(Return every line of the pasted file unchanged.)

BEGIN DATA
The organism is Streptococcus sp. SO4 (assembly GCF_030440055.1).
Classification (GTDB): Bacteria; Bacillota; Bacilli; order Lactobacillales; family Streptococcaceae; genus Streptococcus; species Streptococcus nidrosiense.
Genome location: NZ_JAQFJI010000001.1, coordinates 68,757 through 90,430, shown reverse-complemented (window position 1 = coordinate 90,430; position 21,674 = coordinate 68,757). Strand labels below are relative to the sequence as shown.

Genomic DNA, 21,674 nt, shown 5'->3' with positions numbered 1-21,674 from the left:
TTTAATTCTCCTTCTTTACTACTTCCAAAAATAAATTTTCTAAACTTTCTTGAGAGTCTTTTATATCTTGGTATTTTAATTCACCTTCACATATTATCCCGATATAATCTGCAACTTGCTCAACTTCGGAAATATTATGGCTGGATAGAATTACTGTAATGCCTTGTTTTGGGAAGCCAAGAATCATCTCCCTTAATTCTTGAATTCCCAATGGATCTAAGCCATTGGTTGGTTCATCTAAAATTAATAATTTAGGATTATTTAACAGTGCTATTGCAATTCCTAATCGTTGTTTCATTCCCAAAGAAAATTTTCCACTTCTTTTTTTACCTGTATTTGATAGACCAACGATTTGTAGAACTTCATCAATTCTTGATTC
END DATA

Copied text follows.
The organism is Streptococcus sp. SO4 (assembly GCF_030440055.1).
Classification (GTDB): Bacteria; Bacillota; Bacilli; order Lactobacillales; family Streptococcaceae; genus Streptococcus; species Streptococcus nidrosiense.
Genome location: NZ_JAQFJI010000001.1, coordinates 68,757 through 90,430, shown reverse-complemented (window position 1 = coordinate 90,430; position 21,674 = coordinate 68,757). Strand labels below are relative to the sequence as shown.

Genomic DNA, 21,674 nt, shown 5'->3' with positions numbered 1-21,674 from the left:
TTTAATTCTCCTTCTTTACTACTTCCAAAAATAAATTTTCTAAACTTTCTTGAGAGTCTTTTATATCTTGGTATTTTAATTCACCTTCACATATTATCCCGATATAATCTGCAACTTGCTCAACTTCGGAAATATTATGGCTGGATAGAATTACTGTAATGCCTTGTTTTGGGAAGCCAAGAATCATCTCCCTTAATTCTTGAATTCCCAATGGATCTAAGCCATTGGTTGGTTCATCTAAAATTAATAATTTAGGATTATTTAACAGTGCTATTGCAATTCCTAATCGTTGTTTCATTCCCAAAGAAAATTTTCCACTTCTTTTTTTACCTGTATTTGATAGACCAACGATTTGTAGAACTTCATCAATTCTTGATTC